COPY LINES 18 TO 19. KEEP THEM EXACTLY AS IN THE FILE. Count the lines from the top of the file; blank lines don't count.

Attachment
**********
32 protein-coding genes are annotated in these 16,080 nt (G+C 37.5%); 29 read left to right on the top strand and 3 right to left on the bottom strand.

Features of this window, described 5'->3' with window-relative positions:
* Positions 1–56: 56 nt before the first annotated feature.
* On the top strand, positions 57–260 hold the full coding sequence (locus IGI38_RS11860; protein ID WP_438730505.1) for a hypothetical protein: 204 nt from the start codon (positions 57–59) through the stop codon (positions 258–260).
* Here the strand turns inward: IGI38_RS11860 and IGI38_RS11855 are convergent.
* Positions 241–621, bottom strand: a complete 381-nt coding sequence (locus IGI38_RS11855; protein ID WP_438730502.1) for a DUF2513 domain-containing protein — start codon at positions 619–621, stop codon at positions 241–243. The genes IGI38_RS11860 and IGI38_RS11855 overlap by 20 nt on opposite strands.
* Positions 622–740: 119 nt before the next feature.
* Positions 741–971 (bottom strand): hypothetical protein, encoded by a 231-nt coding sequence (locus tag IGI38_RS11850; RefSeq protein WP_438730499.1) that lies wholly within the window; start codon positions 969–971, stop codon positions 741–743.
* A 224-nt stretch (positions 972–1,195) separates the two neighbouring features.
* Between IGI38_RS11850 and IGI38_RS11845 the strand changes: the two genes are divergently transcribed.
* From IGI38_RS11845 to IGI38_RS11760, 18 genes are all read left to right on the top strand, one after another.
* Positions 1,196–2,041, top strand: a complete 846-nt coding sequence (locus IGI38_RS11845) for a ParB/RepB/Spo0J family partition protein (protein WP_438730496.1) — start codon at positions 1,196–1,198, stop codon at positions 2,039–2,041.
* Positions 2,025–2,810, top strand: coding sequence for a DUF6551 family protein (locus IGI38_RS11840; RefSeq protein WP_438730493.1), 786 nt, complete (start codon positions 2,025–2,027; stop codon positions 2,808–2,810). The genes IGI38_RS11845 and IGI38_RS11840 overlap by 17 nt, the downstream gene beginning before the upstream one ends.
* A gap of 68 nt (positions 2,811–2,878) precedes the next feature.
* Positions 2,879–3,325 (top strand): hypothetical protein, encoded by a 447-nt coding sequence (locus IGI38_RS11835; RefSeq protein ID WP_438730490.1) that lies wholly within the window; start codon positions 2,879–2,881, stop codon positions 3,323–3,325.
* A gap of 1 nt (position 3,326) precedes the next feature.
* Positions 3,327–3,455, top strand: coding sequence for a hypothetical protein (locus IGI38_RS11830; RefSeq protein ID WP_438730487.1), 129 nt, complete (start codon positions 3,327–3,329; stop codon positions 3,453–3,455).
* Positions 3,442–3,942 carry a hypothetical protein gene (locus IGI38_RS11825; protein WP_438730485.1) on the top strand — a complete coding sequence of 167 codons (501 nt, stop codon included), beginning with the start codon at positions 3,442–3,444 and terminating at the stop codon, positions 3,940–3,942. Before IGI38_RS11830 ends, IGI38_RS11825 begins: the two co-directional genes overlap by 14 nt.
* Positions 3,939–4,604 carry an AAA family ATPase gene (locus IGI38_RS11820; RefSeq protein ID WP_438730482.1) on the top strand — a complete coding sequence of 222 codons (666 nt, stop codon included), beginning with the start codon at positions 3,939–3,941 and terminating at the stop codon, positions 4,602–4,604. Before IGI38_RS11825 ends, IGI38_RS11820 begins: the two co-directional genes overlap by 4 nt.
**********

* Positions 3,442–3,942 carry a hypothetical protein gene (locus IGI38_RS11825; protein WP_438730485.1) on the top strand — a complete coding sequence of 167 codons (501 nt, stop codon included), beginning with the start codon at positions 3,442–3,444 and terminating at the stop codon, positions 3,940–3,942. Before IGI38_RS11830 ends, IGI38_RS11825 begins: the two co-directional genes overlap by 14 nt.
* Positions 3,939–4,604 carry an AAA family ATPase gene (locus IGI38_RS11820; RefSeq protein ID WP_438730482.1) on the top strand — a complete coding sequence of 222 codons (666 nt, stop codon included), beginning with the start codon at positions 3,939–3,941 and terminating at the stop codon, positions 4,602–4,604. Before IGI38_RS11825 ends, IGI38_RS11820 begins: the two co-directional genes overlap by 4 nt.